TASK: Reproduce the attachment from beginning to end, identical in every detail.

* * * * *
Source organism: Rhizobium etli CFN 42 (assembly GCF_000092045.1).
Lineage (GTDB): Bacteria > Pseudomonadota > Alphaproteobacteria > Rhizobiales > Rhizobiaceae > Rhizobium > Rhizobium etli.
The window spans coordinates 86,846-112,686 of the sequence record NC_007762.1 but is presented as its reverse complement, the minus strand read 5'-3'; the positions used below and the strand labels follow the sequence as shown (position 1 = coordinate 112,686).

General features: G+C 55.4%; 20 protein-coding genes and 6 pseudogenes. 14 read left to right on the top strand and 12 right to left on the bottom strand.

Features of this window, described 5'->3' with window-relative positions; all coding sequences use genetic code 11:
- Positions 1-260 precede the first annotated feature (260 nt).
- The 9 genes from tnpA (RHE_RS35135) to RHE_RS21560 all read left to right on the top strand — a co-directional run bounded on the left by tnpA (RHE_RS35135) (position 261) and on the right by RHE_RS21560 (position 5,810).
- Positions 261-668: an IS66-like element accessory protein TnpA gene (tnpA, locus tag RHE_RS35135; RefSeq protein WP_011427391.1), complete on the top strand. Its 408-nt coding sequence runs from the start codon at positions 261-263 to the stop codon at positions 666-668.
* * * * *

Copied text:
Source organism: Rhizobium etli CFN 42 (assembly GCF_000092045.1).
Lineage (GTDB): Bacteria > Pseudomonadota > Alphaproteobacteria > Rhizobiales > Rhizobiaceae > Rhizobium > Rhizobium etli.
The window spans coordinates 86,846-112,686 of the sequence record NC_007762.1 but is presented as its reverse complement, the minus strand read 5'-3'; the positions used below and the strand labels follow the sequence as shown (position 1 = coordinate 112,686).

General features: G+C 55.4%; 20 protein-coding genes and 6 pseudogenes. 14 read left to right on the top strand and 12 right to left on the bottom strand.

Features of this window, described 5'->3' with window-relative positions; all coding sequences use genetic code 11:
- Positions 1-260 precede the first annotated feature (260 nt).
- The 9 genes from tnpA (RHE_RS35135) to RHE_RS21560 all read left to right on the top strand — a co-directional run bounded on the left by tnpA (RHE_RS35135) (position 261) and on the right by RHE_RS21560 (position 5,810).
- Positions 261-668: an IS66-like element accessory protein TnpA gene (tnpA, locus tag RHE_RS35135; RefSeq protein WP_011427391.1), complete on the top strand. Its 408-nt coding sequence runs from the start codon at positions 261-263 to the stop codon at positions 666-668.